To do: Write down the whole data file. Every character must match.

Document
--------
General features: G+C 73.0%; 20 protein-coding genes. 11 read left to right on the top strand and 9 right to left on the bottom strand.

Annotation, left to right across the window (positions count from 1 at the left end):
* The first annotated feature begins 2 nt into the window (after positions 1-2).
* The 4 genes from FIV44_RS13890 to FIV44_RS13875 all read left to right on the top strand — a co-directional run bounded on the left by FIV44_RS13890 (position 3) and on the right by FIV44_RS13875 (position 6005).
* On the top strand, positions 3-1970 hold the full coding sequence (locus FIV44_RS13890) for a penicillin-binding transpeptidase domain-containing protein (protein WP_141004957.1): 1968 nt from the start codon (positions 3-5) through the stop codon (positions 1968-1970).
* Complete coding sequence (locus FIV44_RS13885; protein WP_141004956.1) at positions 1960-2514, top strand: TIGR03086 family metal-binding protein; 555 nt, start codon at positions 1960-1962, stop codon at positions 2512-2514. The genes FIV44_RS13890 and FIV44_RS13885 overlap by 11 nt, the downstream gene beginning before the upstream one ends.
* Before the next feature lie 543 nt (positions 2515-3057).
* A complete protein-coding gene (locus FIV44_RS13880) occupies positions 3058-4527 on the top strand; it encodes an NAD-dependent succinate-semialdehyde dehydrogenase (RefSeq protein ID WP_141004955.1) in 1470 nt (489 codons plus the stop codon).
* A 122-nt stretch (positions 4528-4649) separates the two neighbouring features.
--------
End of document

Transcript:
General features: G+C 73.0%; 20 protein-coding genes. 11 read left to right on the top strand and 9 right to left on the bottom strand.

Annotation, left to right across the window (positions count from 1 at the left end):
* The first annotated feature begins 2 nt into the window (after positions 1-2).
* The 4 genes from FIV44_RS13890 to FIV44_RS13875 all read left to right on the top strand — a co-directional run bounded on the left by FIV44_RS13890 (position 3) and on the right by FIV44_RS13875 (position 6005).
* On the top strand, positions 3-1970 hold the full coding sequence (locus FIV44_RS13890) for a penicillin-binding transpeptidase domain-containing protein (protein WP_141004957.1): 1968 nt from the start codon (positions 3-5) through the stop codon (positions 1968-1970).
* Complete coding sequence (locus FIV44_RS13885; protein WP_141004956.1) at positions 1960-2514, top strand: TIGR03086 family metal-binding protein; 555 nt, start codon at positions 1960-1962, stop codon at positions 2512-2514. The genes FIV44_RS13890 and FIV44_RS13885 overlap by 11 nt, the downstream gene beginning before the upstream one ends.
* Before the next feature lie 543 nt (positions 2515-3057).
* A complete protein-coding gene (locus FIV44_RS13880) occupies positions 3058-4527 on the top strand; it encodes an NAD-dependent succinate-semialdehyde dehydrogenase (RefSeq protein ID WP_141004955.1) in 1470 nt (489 codons plus the stop codon).
* A 122-nt stretch (positions 4528-4649) separates the two neighbouring features.